In Cahill's novel, the probe that the inhabitants of Kraal landed on Earth extracted DNA from a human subject and transmitted his genetic data to Kraal for cloning. Kraal's unscrupulous ruling elite masterminded the mission of duplicating a human as a way to distract Kraal's citizens from a looming ecological disaster that their mismanagement of Kraal's natural resources had provoked. The resulting runaway greenhouse effect already had devastated most of their world.

The captors, however, underestimated the mettle of the human spirit, leading to revelation of the dark secret about the looming planetary disaster. Kraal's attempts to recover something of its past ecology becomes a challenge to Earth, which is staggering closer to a tipping point in its own impending greenhouse climate collapse.

While Greenhouse Redemption of the Planet Kraal is a work of fiction, it is based upon solid science, as are all of Cahill's novels.

(Cover designed by Erin M. Childs)

Photo of Thomas A. Cahill

About the author

Thomas A. Cahill meticulously researched the likelihood of events described in the book. He was a professor of physics at the University of California, Davis. His early work at UCLA, in France, and in Davis, California, was in nuclear physics and astrophysics, but he soon began applying physical techniques to applied problems, especially air pollution. His data in 1973 on the impacts of airborne lead was instrumental in the adoption of the catalytic converter in California in 1976. He proposed and supported the law to lower sulfur in gasoline in 1977. He was director of both the Institute of Ecology and the Crocker Nuclear Laboratory, where his pioneering work included nondestructive analysis of ancient documents. He spent the following 20 years designing, building and running the aerosol network to protect visibility at U.S. national parks and monuments — now the national IMPROVE program.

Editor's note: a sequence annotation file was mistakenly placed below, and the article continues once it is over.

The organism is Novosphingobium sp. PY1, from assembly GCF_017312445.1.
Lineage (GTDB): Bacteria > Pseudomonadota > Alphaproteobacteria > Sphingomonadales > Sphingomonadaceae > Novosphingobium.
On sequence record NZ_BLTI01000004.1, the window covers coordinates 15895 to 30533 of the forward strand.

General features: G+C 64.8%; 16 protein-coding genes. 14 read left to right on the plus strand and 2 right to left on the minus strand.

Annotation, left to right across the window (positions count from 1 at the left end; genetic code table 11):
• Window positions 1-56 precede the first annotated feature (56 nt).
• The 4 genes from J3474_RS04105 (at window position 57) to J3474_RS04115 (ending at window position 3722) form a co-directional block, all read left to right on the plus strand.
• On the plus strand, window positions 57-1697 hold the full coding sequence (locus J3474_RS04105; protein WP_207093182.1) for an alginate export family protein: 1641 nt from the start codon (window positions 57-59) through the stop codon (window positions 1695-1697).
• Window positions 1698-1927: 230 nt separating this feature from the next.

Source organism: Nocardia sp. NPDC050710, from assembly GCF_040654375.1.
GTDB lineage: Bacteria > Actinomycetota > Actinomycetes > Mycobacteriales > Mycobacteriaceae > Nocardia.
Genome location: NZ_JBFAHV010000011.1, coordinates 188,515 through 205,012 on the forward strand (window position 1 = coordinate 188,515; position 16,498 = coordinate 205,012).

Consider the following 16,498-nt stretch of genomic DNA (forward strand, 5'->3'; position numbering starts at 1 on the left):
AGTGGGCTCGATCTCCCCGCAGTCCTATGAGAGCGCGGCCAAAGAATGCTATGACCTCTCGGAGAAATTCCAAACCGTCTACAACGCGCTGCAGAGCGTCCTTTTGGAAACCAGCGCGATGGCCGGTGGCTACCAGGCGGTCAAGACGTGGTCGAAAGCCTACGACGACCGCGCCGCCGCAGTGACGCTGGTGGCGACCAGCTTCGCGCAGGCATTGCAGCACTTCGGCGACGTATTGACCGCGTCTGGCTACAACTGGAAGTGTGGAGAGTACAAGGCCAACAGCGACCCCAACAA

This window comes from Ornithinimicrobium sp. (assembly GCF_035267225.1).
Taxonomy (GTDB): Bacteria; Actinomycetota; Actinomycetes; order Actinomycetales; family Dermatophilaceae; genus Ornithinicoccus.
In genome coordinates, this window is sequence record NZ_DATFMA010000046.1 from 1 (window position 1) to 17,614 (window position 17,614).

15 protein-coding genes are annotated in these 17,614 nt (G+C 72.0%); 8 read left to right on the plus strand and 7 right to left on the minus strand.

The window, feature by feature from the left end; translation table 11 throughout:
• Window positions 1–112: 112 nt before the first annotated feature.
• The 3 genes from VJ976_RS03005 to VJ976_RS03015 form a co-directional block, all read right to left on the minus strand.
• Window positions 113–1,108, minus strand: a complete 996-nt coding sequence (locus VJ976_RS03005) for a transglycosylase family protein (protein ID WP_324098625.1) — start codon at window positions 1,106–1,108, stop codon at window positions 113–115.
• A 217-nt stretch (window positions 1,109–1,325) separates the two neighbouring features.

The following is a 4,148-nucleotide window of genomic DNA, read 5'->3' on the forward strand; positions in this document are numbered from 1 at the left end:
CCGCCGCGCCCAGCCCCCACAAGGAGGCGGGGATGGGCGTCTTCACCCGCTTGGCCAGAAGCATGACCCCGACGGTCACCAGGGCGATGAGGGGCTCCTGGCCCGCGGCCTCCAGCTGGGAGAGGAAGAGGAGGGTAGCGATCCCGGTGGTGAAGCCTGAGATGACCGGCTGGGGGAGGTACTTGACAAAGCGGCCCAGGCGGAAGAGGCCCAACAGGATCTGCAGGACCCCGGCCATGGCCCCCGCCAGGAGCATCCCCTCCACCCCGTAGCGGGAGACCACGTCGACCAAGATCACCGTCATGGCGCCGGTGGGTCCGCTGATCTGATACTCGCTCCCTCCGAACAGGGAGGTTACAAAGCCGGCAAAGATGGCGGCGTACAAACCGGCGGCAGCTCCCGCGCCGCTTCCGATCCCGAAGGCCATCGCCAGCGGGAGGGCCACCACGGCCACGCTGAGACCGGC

In 1994, he founded the UC Davis DELTA Group to investigate two areas of concern — aerosols and global climate change — for the National Science Foundation (NSF) and the National Oceanic and Atmospheric Administration (NOAA). Additionally his group analyzed aerosols and human health impacts for the California Air Resources Board, American Lung Association, and the Health Effects Task Force for Breathe California of Sacramento — Emigrant Trails. Because of this health-related work, a U.S. Department of Energy colleague asked Cahill and his team to evaluate air at the excavation project following the collapse of the World Trade Center towers in the autumn of 2001. Cahill was among the first to warn that workers at the site were at risk of serious health threats from the toxic metals in the air. While he was the author or co-author of hundreds of academic articles and book chapters, this was his fourth work of science fiction.

In the autumn of 2018, about nine months after publication of his autobiography Critical Masses: Exposés of a Catholic Nuclear Physicist, Tom was diagnosed with myelodysplastic syndrome (MDS), a bone marrow failure disorder that interferes with the ability of the marrow to produce healthy blood cells. In the spirit of scientific inquiry, he took part in a clinical trial that helped slow but was unable to halt the progression of the disease. He died on May 1, 2019, at age 82.